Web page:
Having been in the sculpture repair and restoration business for over 30 years I have seen more than my share of precious items that have been damaged during shipping. In almost every case the reason for the breakage was the result of one thing – improper packing.
When an item is properly packed for shipping it is placed in its container in a way in which it cannot move and there are no pressure points on extended parts. When an item is improperly packed, what often causes breakage is an extended part of an object situated closely to the sides of the box and not packed tightly enough to prevent migration. When an item packed in non-secure packaging moves through the normal shipping process it is tossed and vibrated for days. Shifting occurs and damage to the contents can easily result.
The first thing to determine when packing an item for shipping is if the item has extended parts. Parts of any item that protrude from the main body of the item are vulnerable to breakage and strategic placement is a must.
In any case, an item packed in a box for shipping should not be able to move around. There should be at least 2” to 4” between the extremity and side of the box. To properly pack an item for shipping use the box-inside-a-box method. Wrap your item in tissue then bubble wrap or other suitable cushioning material. Place it in the first box with plenty of packing material such as peanuts packed tightly all around so the item cannot possibly move. Then take that box and pack it tightly inside another box with plenty of the same packing material so that box is immobilized. Depending on the size of the piece the second box should have also have 2-4 inches of space around all sides.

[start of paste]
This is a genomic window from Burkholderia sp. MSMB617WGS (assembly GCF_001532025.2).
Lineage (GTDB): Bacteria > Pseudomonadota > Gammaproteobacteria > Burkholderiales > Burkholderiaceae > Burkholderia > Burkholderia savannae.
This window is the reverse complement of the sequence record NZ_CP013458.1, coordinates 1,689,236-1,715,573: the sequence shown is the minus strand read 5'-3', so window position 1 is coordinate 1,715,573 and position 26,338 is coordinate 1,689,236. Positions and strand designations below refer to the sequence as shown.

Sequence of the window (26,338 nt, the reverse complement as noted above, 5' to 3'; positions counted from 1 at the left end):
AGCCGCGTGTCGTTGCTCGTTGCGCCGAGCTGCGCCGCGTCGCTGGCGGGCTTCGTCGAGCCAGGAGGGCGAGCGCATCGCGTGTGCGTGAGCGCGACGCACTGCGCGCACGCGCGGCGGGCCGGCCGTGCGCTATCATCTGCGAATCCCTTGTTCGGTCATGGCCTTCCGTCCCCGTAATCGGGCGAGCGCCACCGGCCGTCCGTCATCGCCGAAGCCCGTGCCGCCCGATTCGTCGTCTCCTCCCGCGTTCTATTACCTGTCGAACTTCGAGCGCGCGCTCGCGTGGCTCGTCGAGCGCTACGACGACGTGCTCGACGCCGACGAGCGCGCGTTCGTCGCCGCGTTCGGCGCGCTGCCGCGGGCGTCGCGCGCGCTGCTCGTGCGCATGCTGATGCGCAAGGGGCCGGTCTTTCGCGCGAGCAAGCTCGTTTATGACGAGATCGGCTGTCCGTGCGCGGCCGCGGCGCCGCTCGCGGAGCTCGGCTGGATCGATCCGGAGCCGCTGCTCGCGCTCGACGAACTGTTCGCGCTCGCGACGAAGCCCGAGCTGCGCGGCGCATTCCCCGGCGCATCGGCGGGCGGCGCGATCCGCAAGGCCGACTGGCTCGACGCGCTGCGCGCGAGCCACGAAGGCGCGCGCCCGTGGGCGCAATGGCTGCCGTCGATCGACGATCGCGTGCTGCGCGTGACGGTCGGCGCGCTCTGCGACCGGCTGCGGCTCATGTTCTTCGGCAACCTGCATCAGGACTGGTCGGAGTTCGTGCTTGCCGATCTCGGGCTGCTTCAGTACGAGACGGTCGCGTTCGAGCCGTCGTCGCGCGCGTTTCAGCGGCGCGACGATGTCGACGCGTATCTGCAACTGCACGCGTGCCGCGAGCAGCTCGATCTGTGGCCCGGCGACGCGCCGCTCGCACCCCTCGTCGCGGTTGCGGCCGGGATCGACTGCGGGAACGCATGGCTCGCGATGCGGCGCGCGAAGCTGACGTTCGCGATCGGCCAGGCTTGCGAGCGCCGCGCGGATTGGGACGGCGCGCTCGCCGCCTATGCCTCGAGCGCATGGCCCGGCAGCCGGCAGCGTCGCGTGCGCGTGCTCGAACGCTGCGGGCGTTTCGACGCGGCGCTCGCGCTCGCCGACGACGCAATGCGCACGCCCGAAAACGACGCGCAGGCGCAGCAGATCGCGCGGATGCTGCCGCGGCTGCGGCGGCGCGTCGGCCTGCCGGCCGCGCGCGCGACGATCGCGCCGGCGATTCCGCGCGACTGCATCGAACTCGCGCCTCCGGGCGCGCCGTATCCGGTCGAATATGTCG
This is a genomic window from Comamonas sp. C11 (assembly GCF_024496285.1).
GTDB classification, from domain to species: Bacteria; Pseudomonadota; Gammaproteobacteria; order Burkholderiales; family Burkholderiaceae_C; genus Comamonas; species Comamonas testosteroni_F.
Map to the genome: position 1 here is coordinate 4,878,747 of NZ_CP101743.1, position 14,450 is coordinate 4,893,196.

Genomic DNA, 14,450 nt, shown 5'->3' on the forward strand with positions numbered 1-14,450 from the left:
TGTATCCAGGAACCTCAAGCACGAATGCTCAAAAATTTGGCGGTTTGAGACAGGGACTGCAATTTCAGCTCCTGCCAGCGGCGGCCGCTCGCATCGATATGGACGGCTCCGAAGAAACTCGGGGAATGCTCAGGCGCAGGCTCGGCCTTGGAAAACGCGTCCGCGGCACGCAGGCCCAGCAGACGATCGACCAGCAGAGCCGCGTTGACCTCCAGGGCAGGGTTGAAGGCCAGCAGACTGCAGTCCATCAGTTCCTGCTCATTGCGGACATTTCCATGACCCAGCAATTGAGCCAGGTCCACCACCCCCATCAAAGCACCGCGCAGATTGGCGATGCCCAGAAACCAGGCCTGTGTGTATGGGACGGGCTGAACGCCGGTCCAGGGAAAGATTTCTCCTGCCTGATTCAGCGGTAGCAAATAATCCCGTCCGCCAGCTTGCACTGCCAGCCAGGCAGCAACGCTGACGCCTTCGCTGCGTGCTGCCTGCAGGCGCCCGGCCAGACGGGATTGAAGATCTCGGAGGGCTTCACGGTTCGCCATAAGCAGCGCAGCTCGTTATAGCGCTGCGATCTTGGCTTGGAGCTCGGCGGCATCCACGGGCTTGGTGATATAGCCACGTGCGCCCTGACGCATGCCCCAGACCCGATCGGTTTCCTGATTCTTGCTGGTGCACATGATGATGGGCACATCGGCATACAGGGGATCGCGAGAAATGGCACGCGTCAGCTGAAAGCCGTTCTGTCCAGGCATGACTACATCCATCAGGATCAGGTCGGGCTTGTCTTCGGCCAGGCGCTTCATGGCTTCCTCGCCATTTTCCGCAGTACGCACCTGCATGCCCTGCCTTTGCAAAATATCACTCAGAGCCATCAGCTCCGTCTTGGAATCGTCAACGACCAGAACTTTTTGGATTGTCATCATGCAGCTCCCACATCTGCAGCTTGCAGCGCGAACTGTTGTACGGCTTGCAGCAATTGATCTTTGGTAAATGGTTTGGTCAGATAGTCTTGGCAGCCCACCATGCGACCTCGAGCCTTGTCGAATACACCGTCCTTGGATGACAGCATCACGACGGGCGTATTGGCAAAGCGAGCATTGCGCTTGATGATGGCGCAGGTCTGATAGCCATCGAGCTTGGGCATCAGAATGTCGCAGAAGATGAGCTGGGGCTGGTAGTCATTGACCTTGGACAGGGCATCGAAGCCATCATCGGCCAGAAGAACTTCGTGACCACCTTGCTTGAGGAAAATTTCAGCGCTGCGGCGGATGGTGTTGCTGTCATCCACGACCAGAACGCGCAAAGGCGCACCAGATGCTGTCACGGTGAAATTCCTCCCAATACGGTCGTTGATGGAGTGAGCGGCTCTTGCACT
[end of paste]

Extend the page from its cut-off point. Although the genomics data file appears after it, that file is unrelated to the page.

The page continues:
It is worth taking the extra time to pack any item you need to ship in the box-in-a-box method to minimize the danger of breakage or other damage. In the long run it will save time and money spent in having items restored and repaired.